ONLY YOU (Norman Jewison, 1994)

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SPOILER ALERT!!

My notes on Only You:

1. Everything I know about fate and destiny I learned from the great philosopher Zenaida Seva. When Faith (Marisa Tomei, doing her quirkiest impression of 90’s Meg Ryan) found out that her soulmate‘s name was Damon Bradley, she should have heeded her fortune teller’s advice that “the truth is you make your own destiny” (or better put, “Hindi hawak ng mga bituin ang ating kapalaran. Gabay lamang sila. Meron tayong free will. Gamitin natin ito”).

Seriously, what girl in her right mind would abandon her currently happy, soon-to-be-married life and fly away to a far-off place like Rome just because she needed to find her (Ouija board-) destined half?

2. Faith (who should have been named Gullible instead) obviously suffered from the 90’s Rom-Com Lead Syndrome. She was supposed to be an endearing heroine, but came off as incredibly annoying.

As a teacher, she seemed to have misunderstood Plato’s belief on destiny. I learned more from our Math instructor who discussed the importance of eating vegetables to prevent a hemorrhoidectomy.

As a future bride, she was too critical of her fiancé’s work. Did she really have to mock him as a mere foot doctor? He was named Dwayne Johnson for crying out loud. Who wouldn’t want to be Mrs. Dr. The Rock?

As a romantic looking for love, she kept rejecting the possible “The One”s for very superficial reasons (not good-looking enough, or a fan of Van Damme movies). Her sister-in-law Kate (the more likable Bonnie Hunt) described her best when she said: “I think we need professional help… like a psychiatrist.”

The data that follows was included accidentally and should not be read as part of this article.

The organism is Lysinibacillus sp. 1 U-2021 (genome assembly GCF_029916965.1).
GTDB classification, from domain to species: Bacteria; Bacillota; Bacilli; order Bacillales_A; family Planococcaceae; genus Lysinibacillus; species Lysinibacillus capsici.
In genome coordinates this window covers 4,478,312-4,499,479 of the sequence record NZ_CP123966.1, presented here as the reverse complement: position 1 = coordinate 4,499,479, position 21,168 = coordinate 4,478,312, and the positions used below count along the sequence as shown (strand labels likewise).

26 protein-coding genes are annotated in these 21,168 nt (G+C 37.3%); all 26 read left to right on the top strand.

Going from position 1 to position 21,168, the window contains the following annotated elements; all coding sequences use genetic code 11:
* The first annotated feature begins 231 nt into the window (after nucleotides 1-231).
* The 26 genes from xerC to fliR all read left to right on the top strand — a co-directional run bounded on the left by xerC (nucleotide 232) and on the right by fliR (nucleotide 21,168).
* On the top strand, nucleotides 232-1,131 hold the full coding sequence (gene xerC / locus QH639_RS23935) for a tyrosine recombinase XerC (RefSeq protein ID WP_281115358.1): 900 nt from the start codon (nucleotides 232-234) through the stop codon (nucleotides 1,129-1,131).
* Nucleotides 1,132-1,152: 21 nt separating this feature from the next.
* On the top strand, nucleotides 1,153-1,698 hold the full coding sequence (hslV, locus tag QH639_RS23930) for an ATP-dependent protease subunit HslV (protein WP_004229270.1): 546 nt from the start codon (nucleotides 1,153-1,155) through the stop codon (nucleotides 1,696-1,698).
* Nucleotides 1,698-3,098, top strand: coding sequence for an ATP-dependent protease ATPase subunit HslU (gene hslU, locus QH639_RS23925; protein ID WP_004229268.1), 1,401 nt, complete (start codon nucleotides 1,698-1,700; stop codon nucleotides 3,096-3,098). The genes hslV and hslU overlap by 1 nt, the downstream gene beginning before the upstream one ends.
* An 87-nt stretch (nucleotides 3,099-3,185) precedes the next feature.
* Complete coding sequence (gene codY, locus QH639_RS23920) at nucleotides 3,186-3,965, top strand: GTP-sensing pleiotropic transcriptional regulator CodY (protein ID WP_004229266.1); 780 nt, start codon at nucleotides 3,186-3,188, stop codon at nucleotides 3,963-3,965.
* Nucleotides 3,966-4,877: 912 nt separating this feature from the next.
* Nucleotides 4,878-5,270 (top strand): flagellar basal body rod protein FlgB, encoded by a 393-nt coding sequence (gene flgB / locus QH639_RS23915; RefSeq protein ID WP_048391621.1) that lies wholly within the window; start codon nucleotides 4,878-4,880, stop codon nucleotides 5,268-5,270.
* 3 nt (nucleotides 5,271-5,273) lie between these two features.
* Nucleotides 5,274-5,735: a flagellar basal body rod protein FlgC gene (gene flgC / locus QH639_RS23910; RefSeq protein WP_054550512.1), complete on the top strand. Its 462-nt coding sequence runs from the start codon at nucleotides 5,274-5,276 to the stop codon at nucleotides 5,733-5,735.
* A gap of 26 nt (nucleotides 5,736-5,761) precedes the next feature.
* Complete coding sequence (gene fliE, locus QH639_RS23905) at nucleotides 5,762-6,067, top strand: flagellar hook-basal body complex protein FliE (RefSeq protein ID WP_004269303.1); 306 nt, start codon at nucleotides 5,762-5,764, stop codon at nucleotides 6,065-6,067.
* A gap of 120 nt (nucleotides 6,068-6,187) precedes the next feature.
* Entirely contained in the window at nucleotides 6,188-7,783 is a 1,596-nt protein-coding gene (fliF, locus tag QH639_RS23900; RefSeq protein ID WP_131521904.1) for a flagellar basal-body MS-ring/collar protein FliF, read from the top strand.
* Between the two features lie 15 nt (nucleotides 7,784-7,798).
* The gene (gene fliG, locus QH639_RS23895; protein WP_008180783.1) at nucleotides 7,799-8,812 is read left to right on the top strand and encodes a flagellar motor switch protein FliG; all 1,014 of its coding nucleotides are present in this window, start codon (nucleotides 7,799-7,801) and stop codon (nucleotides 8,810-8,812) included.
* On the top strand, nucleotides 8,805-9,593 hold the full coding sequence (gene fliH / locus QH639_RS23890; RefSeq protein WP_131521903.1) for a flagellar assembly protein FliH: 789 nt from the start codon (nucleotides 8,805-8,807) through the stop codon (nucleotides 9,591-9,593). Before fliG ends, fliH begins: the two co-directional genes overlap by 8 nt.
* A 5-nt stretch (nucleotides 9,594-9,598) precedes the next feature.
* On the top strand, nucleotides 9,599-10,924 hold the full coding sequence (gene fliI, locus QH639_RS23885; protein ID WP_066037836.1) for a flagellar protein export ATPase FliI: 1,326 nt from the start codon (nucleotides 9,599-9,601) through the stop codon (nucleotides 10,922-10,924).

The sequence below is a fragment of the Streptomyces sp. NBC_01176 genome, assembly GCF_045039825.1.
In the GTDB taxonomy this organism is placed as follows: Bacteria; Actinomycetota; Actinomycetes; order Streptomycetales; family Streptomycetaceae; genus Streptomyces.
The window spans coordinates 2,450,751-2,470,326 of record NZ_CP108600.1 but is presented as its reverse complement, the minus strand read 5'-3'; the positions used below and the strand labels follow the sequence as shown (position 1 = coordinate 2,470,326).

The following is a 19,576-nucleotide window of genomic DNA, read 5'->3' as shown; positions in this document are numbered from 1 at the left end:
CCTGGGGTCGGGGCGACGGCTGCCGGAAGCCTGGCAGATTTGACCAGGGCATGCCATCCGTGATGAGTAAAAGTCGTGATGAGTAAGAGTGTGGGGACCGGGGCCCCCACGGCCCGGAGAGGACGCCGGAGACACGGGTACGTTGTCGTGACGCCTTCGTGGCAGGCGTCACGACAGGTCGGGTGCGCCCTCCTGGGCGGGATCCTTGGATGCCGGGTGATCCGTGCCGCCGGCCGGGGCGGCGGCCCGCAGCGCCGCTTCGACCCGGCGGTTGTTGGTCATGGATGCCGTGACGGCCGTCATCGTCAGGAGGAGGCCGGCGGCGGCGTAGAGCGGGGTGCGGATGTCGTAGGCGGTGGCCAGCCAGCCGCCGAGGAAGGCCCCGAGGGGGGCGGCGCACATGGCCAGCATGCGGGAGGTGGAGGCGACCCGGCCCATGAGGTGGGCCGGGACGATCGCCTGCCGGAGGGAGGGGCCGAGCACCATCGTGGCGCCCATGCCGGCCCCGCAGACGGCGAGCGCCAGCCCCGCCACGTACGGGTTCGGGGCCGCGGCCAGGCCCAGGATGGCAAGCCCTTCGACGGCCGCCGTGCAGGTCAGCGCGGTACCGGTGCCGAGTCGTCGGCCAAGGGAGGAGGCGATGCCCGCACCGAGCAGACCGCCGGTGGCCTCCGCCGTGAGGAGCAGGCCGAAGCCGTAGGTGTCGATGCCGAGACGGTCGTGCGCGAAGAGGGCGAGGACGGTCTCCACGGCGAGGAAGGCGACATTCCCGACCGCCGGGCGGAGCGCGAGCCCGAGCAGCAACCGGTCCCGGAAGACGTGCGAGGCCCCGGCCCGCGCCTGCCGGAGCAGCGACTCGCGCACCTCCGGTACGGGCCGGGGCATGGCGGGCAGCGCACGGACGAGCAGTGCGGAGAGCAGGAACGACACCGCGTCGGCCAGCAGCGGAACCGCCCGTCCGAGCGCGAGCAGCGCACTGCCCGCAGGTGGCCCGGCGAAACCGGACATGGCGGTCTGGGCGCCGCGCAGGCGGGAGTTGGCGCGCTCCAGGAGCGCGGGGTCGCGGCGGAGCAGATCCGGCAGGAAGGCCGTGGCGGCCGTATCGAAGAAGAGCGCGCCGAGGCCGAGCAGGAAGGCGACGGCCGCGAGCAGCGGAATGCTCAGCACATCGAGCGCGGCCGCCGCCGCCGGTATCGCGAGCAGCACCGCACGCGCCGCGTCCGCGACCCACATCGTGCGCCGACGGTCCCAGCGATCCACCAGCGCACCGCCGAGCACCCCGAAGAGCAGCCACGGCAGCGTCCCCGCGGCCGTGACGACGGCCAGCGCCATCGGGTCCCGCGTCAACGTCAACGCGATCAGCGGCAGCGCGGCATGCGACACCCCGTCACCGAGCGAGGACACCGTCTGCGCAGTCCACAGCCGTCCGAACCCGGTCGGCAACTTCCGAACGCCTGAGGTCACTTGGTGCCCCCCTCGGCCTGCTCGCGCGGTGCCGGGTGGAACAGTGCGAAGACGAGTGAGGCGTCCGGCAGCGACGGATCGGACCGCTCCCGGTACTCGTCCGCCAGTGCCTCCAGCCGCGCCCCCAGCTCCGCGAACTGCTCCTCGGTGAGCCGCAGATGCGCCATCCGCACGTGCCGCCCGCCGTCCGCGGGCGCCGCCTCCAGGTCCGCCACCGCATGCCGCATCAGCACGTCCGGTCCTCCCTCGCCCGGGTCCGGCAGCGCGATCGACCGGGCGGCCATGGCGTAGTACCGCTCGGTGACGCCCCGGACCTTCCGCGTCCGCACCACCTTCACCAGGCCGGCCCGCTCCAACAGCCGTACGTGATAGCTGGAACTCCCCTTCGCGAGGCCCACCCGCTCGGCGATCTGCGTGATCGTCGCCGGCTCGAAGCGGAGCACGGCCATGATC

3. I might have liked this a couple of decades back when I still had my rose-colored, heart-shaped glasses on, but what felt cute before felt completely problematic this time around. I was very critical of Kita Kita for romanticizing the stalker concept so this one wouldn’t be getting a free pass just because the creep happened to be a young Robert Downey, Jr.

Not even his gorgeous lashes that rivaled those of the late Isabel Granada could make me change my mind. (“Kapag panget eh stalker. Kapag gwapo eh admirer.” Uh, nope.) His Peter was a vile opportunist who took advantage of another person’s kagagahan for a chance to cop a feel. 

And why would he immediately say “I’m in love with you” within minutes of meeting her? When he mentioned that Damon Bradley could end up as a “jerk and pervert whose mind is infested with dark thoughts”, he was merely describing himself.

4. “Love songs are just a cruel hoax that feed people’s fantasies.” Sounded straight out of, wait this was in the 90’s so, uhm, Donahue? (For those scratching their heads, he was the less salacious version of Jerry Springer who in turn was the less classy version of Oprah Winfrey.)

5. It might just be a cultural thing, but I knew Faith’s forthcoming wedding was doomed the moment she tried on her dress. And speaking of wedding dress, how was she able to easily pass through airport security wearing that poofy outfit?

6. Note to self: Look for a copy of Roman Holiday.

7. When Faith’s brother revealed that he tricked her into believing that Damon Bradley was her soulmate, I felt really sad that she was surrounded by the most terrible, lying, emotionally abusive men. Why was she such a sociopath magnet?

8. If you were still having doubts that Peter was a disgusting excuse of a human, never forget that he had his bare feet up on a plane seat. Ugh! The 90’s had a really weird notion of a dream guy, no?

Rating: ★★☆☆☆

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THE BOY NEXT DOOR (Rob Cohen, 2015)

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SPOILER ALERT!!

My notes on The Boy Next Door:

1. The first few scenes reminded me so much of Enough that this could actually have worked as a sequel to that other trashy guilty pleasure. I was surprised Ashley Judd didn’t star in this one.